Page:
• 70. BRAND COMMUNICATION MUST START FOCUSING ON CREATING BRAND-GRAVITATION. BRAND
  • 71. BRAND GRAVITATION IS MAINLY DRIVEN BY: If you are VALUABLE, I’m likely to engage with you. MEANING If you are MEANINGFUL, I’m likely to pay attention to you. TRUST VALUE If you are TRUSTWORTHY, I’m likely to connect with you.
  • 72. SO BRANDS NEED TO GET A DEEP UNDERSTANDING OF WHAT MAKES AN AUDIENCE CONNECT. MEANING? TRUST? VALUE?
  • 73. PULL YOUR AUDIENCE IN VOLUNTARILY.
  • 74. DON’T JUST SAY WHAT YOU ARE AND BELIEVE. BEHAVE LIKE WHAT YOU ARE AND BELIEVE.
  • 75. DON’T TRY TO MANIPULATE. TODAY EVERYBODY KNOWS IT’S MARKETING.
  • 76. START TO CREATE SOME ENERGY AND LET’S JUST HAVE FUN TOGETHER.
  • 78. The following thoughts are guidelines to ensure different creative output – not rigid rules. You cannot follow a masterplan to create something innovative.
  • 79. START WITH A SIMPLE TRUTH. We can’t treat people just as consumers anymore. People are audiences first and audiences expect to be entertained. As people today mash, tune in or ignore what they want, a brand needs to earn the engagement of its audience.
  • 80. AND LET’S START WITH A SIMPLE QUESTION. Why should the audience spend their time voluntarily with a brand and not with all of the other interesting things they can choose from - anytime, anywhere?
  • 81. THEREFORE, WE MUST STOP INTERUPTING WHAT THE AUDIENCE IS INTERESTED IN BY SENDING MESSAGES. BRAND AUDIENCE
  • 82. WE MUST START SEEING MEDIA AS ANY SPACE BETWEEN US AND OUR AUDIENCE. ATL and BTL, old and new media are complementary. Everthing has BRAND a role to play. AUDIENCE Let the idea find its medium.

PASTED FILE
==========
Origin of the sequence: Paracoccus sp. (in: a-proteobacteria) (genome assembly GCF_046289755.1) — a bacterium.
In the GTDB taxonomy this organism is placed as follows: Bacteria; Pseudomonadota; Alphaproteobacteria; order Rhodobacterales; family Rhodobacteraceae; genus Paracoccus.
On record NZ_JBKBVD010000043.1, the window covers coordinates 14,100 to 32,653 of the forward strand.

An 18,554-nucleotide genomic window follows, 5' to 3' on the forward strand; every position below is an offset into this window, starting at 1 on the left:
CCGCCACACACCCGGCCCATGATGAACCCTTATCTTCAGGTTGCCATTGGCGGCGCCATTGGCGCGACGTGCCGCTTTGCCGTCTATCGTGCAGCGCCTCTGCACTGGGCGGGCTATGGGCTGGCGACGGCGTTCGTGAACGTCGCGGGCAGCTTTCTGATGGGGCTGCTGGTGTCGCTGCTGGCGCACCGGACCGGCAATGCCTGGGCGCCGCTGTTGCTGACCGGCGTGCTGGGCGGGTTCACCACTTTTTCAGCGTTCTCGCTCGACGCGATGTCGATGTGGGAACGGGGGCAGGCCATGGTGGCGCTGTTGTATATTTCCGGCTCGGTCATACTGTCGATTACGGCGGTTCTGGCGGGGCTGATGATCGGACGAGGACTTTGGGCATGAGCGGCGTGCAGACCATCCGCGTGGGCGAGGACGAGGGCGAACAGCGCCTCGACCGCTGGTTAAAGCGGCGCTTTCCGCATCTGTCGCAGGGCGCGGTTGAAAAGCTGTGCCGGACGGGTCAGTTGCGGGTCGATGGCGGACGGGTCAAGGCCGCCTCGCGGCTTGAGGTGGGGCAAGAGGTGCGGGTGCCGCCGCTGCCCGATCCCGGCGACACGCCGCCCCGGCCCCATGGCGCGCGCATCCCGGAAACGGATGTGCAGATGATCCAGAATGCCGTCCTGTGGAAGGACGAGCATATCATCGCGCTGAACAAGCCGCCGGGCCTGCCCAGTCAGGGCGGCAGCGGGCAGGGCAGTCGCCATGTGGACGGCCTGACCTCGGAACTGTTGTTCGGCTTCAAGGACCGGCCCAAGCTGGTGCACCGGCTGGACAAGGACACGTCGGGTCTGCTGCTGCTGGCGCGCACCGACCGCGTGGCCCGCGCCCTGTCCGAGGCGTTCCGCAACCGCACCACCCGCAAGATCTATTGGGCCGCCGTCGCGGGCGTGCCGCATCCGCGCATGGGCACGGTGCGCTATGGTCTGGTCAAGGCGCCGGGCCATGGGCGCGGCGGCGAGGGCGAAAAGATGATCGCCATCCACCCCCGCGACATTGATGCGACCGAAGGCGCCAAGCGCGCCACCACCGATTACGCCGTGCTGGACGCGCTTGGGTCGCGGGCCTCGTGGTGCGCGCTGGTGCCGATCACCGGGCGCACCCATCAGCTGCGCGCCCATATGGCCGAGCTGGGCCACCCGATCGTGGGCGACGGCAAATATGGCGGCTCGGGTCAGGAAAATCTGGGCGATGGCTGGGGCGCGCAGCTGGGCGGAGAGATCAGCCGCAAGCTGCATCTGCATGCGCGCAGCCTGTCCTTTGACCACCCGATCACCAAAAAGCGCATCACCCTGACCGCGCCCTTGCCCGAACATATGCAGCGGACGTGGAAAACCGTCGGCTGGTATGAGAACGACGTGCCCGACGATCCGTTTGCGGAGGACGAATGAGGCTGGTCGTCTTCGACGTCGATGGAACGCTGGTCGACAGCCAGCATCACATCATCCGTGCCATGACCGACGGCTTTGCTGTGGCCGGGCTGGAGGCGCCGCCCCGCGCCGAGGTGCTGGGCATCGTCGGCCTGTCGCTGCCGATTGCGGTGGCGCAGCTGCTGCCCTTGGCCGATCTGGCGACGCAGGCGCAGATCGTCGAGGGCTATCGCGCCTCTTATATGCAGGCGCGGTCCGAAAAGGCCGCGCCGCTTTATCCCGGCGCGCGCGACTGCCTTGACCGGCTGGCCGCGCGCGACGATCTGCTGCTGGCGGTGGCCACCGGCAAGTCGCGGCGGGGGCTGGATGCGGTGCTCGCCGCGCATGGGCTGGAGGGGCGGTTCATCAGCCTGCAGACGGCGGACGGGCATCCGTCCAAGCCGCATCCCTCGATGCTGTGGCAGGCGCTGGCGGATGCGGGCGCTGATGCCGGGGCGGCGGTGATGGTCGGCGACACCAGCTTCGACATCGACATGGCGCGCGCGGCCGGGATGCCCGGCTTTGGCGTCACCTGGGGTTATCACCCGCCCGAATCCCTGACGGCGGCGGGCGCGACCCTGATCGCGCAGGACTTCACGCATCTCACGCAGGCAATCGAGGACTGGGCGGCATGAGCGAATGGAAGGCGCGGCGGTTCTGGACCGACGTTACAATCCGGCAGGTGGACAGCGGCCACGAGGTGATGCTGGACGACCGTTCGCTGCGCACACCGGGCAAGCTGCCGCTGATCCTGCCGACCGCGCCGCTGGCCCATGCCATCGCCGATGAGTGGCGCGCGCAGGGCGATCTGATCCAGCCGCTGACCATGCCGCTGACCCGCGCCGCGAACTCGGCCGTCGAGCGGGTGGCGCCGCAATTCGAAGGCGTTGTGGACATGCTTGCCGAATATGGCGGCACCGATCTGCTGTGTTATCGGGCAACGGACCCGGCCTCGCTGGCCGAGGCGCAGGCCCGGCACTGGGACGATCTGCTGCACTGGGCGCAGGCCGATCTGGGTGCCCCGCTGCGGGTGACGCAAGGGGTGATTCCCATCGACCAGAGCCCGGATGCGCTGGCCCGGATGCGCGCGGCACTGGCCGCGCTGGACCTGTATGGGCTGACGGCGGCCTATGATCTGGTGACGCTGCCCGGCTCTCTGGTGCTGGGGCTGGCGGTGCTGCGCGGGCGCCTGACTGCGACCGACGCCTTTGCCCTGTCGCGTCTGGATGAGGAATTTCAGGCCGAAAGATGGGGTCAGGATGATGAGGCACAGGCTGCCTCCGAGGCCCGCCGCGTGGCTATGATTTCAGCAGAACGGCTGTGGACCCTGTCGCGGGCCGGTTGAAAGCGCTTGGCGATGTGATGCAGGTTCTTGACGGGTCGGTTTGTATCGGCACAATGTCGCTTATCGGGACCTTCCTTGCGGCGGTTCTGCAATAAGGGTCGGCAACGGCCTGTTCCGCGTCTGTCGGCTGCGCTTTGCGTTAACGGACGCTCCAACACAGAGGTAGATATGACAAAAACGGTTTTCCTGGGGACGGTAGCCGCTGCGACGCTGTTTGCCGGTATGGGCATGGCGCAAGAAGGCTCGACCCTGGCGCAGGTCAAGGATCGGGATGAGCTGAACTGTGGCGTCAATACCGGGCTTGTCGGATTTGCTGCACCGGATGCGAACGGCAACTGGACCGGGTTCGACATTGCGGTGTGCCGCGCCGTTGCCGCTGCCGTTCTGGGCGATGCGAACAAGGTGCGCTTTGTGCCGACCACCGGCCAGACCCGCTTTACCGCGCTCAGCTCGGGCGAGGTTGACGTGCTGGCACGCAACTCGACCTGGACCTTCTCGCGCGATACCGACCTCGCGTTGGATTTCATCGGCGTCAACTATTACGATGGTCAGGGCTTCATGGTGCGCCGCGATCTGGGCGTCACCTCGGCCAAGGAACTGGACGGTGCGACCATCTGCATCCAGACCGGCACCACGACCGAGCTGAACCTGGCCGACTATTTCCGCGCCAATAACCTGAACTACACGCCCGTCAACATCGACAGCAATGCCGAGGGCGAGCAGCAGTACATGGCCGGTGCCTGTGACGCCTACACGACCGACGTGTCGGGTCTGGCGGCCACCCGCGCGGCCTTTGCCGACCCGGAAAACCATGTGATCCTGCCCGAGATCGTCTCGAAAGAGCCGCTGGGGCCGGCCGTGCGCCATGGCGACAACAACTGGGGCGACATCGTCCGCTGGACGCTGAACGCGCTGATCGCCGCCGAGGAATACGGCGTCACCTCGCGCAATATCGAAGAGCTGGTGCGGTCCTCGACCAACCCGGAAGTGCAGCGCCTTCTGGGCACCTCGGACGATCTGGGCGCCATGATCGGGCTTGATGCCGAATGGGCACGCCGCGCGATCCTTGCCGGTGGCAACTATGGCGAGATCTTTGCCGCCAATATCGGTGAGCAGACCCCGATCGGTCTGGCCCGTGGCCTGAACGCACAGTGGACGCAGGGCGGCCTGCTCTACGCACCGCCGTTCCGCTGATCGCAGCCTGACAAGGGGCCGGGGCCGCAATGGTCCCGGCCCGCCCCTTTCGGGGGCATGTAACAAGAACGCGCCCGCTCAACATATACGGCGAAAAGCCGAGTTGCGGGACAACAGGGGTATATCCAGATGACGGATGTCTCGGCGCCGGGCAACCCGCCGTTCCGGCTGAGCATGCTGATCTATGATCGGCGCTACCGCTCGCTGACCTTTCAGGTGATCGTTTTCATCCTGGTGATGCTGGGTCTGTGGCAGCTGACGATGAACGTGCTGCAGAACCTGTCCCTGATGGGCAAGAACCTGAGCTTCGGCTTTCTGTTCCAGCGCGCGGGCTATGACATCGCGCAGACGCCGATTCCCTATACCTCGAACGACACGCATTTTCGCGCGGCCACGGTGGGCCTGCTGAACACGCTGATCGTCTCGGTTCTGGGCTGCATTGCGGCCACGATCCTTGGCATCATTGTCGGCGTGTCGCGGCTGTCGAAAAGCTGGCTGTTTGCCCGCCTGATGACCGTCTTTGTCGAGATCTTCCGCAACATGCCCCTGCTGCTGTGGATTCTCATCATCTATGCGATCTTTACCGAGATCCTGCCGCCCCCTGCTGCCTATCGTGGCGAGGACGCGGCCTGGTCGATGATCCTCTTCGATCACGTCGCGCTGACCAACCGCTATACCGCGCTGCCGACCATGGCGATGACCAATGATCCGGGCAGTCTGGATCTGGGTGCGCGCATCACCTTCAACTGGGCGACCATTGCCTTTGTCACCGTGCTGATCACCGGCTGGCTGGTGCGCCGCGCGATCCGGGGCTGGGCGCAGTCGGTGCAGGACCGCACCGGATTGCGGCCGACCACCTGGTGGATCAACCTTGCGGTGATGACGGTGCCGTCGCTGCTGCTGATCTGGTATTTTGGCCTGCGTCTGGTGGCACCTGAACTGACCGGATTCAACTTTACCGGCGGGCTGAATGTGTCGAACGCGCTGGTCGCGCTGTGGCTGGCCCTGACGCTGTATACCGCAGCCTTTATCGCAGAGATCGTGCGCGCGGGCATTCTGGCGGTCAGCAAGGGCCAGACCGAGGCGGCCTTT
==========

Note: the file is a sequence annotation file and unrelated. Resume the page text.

• 83. LISTEN TO THE AUDIENCE AND UNDERSTAND WHAT THEY ARE INTERESTED IN - WHAT HAS A MEANING. BRAND AUDIENCE
  • 84. “If communication is to change behaviour it must be grounded in the desire and interests of the receivers.” Aristotle
  • 85. “We’ve been voted the best marketer of the 20th century. But that’s because we were the biggest shouters. In the 21st century, we want to be the best listeners.” Greg Icenhower, Procter&Gamble, director of corporate communications
  • 86. UNDERSTAND WHAT IS INTERESTING AND WHERE A BRAND CAN PLAY A ROLE ON 3 DIFFERENT LEVELS. WHAT? (CONTENT) … WHEN? (CONTEXT) … WHERE? (CONTEXT) … WITH WHOM? (CONTEXT) … WITH WHAT? (CONTACT) … BY WHAT? (CONTACT) …
  • 87. THE 3 LAYERS OF AN AUDIENCE INTEREST OPEN A RELEVANT PLAYGROUND FOR BRAND BEHAVIOUR. CONTACT CONTEXT CONTENT AUDIENCE BRAND INTEREST AUDIENCE
  • 88. FOCUS JUST ON AUDIENCE INTERESTS THAT FIT TO THE BRAND SO IT CAN BEHAVE TRUSTWORTHILY. CONTACT Business Problem CONTEXT Rules of Media CONTENT AUDIENCE BRAND INTEREST AUDIENCE Product Positioning Beliefs
  • 89. AN AUDIENCE INTEREST CAN ONLY ATTRACT A PART OF THE AUDIENCE: A TRIBE. AUDIENCE BRAND INTEREST TRIBE 1 AUDIENCE
  • 90. A TRIBE: PEOPLE WHO SHARE AN ENTHUSIASM ABOUT AN INTEREST AND CONNECT WITH EACH OTHER. “A group of people who form relationships over time, by interacting regularly around contexts which are of interest to all of them.” Jake McKee, communityguy.com
  • 91. “Advertising is the price you pay for not realizing the value of building your passionate tribe.” Dr. Mani Sivasubramanian